Broadly, it is the object of the present invention to provide an improved tool rack for housing air powered tools.

It is a further object of the present invention to provide a tool rack that can accommodate a variety of air tools having widely differing shapes.

It is a still further object of the present invention to provide a tool rack which may also be used to store sockets and other accessories commonly utilized in conjunction with air powered tools.

These and other objects of the present invention will become apparent to those skilled in the art from the following detailed description of the invention and the accompanying drawings.

SUMMARY OF THE INVENTION

The present invention is a tool rack for storing air powered tools. The rack immobilizes each air powered tool by using a male air hose connector attached to the air powered tool. The male air hose connector has a flanged end and a neck region. The neck region has a diameter less than that of the flange region. The tool rack includes a first surface having a plurality of capture regions therein. Each tool capture region includes first and second regions. The first region has an opening sufficient to allow the passage of the flange region therethrough. The second region includes a slot having an opening less than the diameter of the flanged region but greater than the diameter of the neck region. The tool rack is attached to a surface such as the side of a tool box or to a wall via appropriate connectors. In the preferred embodiment of the present invention, the tool rack also includes a surface having clips attached thereto for immobilizing one or more sockets for use in conjunction with the air powered tools.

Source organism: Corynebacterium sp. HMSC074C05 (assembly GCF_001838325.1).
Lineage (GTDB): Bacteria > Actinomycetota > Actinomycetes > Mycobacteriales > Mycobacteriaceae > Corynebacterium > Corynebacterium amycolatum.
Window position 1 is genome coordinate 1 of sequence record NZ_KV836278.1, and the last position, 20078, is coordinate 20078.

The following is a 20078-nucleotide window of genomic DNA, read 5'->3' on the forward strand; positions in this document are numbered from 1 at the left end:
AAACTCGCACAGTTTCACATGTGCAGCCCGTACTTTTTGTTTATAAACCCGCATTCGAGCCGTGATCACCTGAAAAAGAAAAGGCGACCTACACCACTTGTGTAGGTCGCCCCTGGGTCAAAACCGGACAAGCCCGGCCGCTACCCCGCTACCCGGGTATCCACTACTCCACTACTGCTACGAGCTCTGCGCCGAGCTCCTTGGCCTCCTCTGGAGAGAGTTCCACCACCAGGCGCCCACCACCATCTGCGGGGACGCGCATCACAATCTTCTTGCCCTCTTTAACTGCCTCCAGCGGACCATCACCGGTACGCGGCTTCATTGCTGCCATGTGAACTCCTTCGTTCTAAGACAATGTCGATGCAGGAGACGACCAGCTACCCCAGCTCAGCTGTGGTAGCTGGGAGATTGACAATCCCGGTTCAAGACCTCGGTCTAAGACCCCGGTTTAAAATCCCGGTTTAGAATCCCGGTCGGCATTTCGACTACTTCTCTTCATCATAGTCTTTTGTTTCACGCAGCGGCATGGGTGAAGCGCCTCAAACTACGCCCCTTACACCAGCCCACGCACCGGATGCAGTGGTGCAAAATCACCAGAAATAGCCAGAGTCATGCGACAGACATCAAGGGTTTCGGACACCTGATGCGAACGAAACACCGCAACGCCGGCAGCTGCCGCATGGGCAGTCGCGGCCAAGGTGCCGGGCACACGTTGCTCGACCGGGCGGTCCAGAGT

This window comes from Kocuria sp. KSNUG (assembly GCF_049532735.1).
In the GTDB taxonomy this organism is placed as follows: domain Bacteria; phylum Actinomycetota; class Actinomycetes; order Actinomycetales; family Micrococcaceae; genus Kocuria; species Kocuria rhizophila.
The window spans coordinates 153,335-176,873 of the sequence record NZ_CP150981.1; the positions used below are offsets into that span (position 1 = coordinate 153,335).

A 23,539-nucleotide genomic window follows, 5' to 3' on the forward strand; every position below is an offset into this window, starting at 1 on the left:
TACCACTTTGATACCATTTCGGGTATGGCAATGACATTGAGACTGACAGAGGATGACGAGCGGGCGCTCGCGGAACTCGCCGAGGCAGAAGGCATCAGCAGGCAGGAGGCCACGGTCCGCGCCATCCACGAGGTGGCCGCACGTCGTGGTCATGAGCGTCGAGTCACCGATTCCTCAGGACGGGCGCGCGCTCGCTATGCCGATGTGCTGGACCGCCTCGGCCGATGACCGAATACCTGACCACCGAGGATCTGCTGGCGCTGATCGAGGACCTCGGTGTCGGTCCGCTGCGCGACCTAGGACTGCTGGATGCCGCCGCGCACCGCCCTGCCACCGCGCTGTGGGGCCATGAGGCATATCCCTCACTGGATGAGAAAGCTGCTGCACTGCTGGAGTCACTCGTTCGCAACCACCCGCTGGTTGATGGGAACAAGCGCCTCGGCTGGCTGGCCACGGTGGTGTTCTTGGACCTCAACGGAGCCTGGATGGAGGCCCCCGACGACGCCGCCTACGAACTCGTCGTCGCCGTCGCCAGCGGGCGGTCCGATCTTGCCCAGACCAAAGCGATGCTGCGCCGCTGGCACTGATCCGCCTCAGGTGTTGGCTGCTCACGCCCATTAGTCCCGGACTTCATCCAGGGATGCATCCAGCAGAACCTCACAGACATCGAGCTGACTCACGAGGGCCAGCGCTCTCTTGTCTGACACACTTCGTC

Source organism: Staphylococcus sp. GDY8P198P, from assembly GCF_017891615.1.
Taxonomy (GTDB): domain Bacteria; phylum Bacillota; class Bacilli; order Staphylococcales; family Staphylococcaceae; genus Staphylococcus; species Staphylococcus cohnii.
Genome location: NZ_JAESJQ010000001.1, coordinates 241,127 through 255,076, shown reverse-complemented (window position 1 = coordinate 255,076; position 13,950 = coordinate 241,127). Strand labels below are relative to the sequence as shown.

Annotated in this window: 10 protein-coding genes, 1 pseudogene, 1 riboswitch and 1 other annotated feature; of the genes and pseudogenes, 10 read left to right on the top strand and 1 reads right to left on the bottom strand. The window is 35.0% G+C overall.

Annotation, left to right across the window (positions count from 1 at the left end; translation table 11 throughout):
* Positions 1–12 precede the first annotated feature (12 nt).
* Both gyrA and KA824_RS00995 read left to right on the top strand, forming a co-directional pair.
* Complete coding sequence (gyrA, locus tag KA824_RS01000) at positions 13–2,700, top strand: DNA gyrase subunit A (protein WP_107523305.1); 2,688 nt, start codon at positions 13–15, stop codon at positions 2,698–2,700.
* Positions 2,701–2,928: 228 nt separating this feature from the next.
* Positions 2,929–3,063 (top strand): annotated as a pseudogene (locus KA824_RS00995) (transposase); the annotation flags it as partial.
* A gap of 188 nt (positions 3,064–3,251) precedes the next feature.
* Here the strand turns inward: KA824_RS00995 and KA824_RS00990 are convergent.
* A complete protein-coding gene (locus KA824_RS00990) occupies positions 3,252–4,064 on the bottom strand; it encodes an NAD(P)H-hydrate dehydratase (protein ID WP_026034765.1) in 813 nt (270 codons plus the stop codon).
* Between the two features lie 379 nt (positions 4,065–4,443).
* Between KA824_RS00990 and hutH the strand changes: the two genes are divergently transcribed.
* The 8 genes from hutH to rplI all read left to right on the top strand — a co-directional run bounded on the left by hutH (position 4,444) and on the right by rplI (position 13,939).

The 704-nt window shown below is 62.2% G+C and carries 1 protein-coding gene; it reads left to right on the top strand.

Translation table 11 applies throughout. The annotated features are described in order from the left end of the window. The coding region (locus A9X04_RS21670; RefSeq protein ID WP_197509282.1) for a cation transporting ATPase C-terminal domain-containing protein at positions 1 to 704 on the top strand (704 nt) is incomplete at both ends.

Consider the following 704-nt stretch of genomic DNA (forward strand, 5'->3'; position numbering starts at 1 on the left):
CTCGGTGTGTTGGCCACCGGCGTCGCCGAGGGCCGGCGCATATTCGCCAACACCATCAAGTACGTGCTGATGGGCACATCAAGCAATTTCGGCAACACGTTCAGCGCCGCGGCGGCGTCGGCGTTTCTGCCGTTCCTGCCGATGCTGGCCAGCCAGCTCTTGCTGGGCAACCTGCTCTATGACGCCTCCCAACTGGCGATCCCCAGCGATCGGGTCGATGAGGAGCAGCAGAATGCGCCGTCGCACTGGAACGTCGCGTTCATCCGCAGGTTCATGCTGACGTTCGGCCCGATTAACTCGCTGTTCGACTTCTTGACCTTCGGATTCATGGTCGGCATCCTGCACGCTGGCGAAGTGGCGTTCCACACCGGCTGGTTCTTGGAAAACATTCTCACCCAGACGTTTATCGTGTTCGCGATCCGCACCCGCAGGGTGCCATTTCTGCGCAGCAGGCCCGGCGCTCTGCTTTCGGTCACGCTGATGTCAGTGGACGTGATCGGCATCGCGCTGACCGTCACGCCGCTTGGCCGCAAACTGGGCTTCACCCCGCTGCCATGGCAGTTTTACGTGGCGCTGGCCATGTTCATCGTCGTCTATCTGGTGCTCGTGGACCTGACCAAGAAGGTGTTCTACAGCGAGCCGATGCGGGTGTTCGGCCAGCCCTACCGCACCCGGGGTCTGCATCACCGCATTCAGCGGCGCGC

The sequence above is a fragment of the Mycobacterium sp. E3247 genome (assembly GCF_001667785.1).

BRIEF DESCRIPTION OF THE DRAWINGS

FIG. 1 illustrates the air hose fitting commonly used with air powered tools.

FIG. 2 is a perspective view of a tool rack according to the present invention.

FIGS. 3 is an end view of a tool rack according to the present invention.

DETAILED DESCRIPTION OF THE INVENTION